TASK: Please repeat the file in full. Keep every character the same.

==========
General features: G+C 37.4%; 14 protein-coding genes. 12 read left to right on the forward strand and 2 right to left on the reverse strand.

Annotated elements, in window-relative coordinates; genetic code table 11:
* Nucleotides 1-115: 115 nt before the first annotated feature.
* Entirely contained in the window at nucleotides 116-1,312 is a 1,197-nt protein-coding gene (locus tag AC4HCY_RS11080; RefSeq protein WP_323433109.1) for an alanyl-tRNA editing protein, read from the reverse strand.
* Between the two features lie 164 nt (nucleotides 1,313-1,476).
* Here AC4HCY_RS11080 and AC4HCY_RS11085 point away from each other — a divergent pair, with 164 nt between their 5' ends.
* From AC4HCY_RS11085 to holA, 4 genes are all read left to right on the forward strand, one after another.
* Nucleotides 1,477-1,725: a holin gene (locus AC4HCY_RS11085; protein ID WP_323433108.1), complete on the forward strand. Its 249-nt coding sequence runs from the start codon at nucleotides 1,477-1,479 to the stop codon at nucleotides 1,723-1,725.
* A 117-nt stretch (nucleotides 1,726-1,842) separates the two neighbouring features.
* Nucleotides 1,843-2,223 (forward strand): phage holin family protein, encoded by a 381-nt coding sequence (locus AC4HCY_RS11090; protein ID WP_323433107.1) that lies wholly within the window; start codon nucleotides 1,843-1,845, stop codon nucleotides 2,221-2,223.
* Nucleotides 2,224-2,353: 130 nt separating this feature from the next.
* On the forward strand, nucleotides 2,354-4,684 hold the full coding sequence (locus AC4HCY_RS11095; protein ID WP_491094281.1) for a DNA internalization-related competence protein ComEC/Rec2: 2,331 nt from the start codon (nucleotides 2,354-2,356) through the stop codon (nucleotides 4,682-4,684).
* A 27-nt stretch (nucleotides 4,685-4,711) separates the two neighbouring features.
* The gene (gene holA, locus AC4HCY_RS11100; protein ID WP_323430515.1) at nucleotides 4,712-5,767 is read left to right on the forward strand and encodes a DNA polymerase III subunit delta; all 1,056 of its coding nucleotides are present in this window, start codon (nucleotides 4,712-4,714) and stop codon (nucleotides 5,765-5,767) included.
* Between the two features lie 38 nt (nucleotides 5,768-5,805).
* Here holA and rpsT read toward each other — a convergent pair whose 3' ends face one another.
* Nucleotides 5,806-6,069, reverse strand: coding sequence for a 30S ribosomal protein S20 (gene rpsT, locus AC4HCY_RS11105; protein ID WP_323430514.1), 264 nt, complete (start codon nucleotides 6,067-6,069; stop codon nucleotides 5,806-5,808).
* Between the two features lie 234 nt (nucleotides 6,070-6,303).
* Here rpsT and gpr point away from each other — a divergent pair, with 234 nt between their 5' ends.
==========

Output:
General features: G+C 37.4%; 14 protein-coding genes. 12 read left to right on the forward strand and 2 right to left on the reverse strand.

Annotated elements, in window-relative coordinates; genetic code table 11:
* Nucleotides 1-115: 115 nt before the first annotated feature.
* Entirely contained in the window at nucleotides 116-1,312 is a 1,197-nt protein-coding gene (locus tag AC4HCY_RS11080; RefSeq protein WP_323433109.1) for an alanyl-tRNA editing protein, read from the reverse strand.
* Between the two features lie 164 nt (nucleotides 1,313-1,476).
* Here AC4HCY_RS11080 and AC4HCY_RS11085 point away from each other — a divergent pair, with 164 nt between their 5' ends.
* From AC4HCY_RS11085 to holA, 4 genes are all read left to right on the forward strand, one after another.
* Nucleotides 1,477-1,725: a holin gene (locus AC4HCY_RS11085; protein ID WP_323433108.1), complete on the forward strand. Its 249-nt coding sequence runs from the start codon at nucleotides 1,477-1,479 to the stop codon at nucleotides 1,723-1,725.
* A 117-nt stretch (nucleotides 1,726-1,842) separates the two neighbouring features.
* Nucleotides 1,843-2,223 (forward strand): phage holin family protein, encoded by a 381-nt coding sequence (locus AC4HCY_RS11090; protein ID WP_323433107.1) that lies wholly within the window; start codon nucleotides 1,843-1,845, stop codon nucleotides 2,221-2,223.
* Nucleotides 2,224-2,353: 130 nt separating this feature from the next.
* On the forward strand, nucleotides 2,354-4,684 hold the full coding sequence (locus AC4HCY_RS11095; protein ID WP_491094281.1) for a DNA internalization-related competence protein ComEC/Rec2: 2,331 nt from the start codon (nucleotides 2,354-2,356) through the stop codon (nucleotides 4,682-4,684).
* A 27-nt stretch (nucleotides 4,685-4,711) separates the two neighbouring features.
* The gene (gene holA, locus AC4HCY_RS11100; protein ID WP_323430515.1) at nucleotides 4,712-5,767 is read left to right on the forward strand and encodes a DNA polymerase III subunit delta; all 1,056 of its coding nucleotides are present in this window, start codon (nucleotides 4,712-4,714) and stop codon (nucleotides 5,765-5,767) included.
* Between the two features lie 38 nt (nucleotides 5,768-5,805).
* Here holA and rpsT read toward each other — a convergent pair whose 3' ends face one another.
* Nucleotides 5,806-6,069, reverse strand: coding sequence for a 30S ribosomal protein S20 (gene rpsT, locus AC4HCY_RS11105; protein ID WP_323430514.1), 264 nt, complete (start codon nucleotides 6,067-6,069; stop codon nucleotides 5,806-5,808).
* Between the two features lie 234 nt (nucleotides 6,070-6,303).
* Here rpsT and gpr point away from each other — a divergent pair, with 234 nt between their 5' ends.